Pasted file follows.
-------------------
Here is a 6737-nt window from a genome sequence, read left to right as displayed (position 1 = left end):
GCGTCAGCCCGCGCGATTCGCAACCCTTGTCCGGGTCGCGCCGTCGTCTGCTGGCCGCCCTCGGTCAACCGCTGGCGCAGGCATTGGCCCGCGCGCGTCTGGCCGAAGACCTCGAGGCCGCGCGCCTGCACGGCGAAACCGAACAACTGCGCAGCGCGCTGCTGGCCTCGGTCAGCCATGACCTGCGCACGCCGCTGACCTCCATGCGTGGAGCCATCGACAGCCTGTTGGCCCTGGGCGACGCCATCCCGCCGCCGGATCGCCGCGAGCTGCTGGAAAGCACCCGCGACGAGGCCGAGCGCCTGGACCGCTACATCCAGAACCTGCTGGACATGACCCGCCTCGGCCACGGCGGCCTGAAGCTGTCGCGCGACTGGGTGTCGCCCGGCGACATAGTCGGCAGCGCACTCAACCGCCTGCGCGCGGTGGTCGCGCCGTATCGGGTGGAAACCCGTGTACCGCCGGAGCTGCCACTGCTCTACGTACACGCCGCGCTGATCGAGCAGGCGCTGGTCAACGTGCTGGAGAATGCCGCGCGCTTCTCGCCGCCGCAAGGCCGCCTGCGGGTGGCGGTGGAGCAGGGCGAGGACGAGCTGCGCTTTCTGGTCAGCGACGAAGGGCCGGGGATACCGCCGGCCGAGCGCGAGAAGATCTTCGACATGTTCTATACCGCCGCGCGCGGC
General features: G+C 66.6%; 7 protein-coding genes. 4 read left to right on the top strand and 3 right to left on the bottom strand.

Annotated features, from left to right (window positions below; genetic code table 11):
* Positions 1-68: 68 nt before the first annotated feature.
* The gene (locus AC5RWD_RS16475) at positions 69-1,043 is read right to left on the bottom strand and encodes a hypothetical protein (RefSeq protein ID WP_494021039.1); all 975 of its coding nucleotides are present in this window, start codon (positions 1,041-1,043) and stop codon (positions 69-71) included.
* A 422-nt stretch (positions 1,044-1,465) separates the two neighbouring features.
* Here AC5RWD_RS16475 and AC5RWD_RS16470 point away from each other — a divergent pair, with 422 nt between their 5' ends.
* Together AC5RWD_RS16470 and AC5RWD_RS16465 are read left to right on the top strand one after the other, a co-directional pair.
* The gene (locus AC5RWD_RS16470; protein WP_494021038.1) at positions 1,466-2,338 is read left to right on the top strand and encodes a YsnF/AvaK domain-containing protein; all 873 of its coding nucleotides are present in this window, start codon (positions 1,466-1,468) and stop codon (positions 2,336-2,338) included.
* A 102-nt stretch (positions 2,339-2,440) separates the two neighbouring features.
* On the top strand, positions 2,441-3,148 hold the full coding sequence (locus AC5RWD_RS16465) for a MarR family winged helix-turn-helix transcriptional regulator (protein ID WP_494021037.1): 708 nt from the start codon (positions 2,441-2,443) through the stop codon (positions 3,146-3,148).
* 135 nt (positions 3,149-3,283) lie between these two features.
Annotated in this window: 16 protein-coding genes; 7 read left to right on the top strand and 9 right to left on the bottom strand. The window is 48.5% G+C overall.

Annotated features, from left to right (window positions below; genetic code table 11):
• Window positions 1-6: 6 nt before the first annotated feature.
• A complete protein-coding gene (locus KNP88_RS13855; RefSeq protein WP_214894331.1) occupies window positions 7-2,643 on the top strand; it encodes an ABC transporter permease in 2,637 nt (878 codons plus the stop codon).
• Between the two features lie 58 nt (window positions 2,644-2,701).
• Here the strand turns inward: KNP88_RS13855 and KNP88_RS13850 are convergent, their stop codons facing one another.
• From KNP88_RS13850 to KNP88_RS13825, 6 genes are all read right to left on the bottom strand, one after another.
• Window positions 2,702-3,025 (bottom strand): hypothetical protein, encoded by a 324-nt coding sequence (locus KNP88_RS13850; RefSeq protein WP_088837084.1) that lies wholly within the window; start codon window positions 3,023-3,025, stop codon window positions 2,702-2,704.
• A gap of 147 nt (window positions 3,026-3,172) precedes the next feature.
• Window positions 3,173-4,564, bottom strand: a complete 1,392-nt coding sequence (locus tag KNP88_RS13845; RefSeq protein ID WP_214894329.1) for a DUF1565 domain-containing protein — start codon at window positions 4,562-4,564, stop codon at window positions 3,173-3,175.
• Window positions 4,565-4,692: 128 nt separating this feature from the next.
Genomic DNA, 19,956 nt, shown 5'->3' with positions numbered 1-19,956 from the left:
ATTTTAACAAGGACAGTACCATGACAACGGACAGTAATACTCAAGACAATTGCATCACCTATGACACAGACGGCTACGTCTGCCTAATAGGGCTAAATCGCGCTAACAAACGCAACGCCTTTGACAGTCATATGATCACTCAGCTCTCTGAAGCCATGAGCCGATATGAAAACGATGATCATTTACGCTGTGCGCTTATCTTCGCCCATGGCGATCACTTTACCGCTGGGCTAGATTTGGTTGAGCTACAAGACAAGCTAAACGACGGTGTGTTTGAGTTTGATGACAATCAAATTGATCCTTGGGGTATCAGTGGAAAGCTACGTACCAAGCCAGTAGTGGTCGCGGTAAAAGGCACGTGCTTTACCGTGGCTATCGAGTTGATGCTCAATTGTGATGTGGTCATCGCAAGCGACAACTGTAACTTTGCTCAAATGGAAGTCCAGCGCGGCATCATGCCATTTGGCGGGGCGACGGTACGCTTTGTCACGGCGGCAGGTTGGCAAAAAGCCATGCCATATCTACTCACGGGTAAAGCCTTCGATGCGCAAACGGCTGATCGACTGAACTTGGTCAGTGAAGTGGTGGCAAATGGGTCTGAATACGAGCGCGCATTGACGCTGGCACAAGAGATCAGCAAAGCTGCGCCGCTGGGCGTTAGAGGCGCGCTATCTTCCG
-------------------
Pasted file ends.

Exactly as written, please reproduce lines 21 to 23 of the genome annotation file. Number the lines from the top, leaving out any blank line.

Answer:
• Window positions 2,702-3,025 (bottom strand): hypothetical protein, encoded by a 324-nt coding sequence (locus KNP88_RS13850; RefSeq protein WP_088837084.1) that lies wholly within the window; start codon window positions 3,023-3,025, stop codon window positions 2,702-2,704.
• A gap of 147 nt (window positions 3,026-3,172) precedes the next feature.
• Window positions 3,173-4,564, bottom strand: a complete 1,392-nt coding sequence (locus tag KNP88_RS13845; RefSeq protein ID WP_214894329.1) for a DUF1565 domain-containing protein — start codon at window positions 4,562-4,564, stop codon at window positions 3,173-3,175.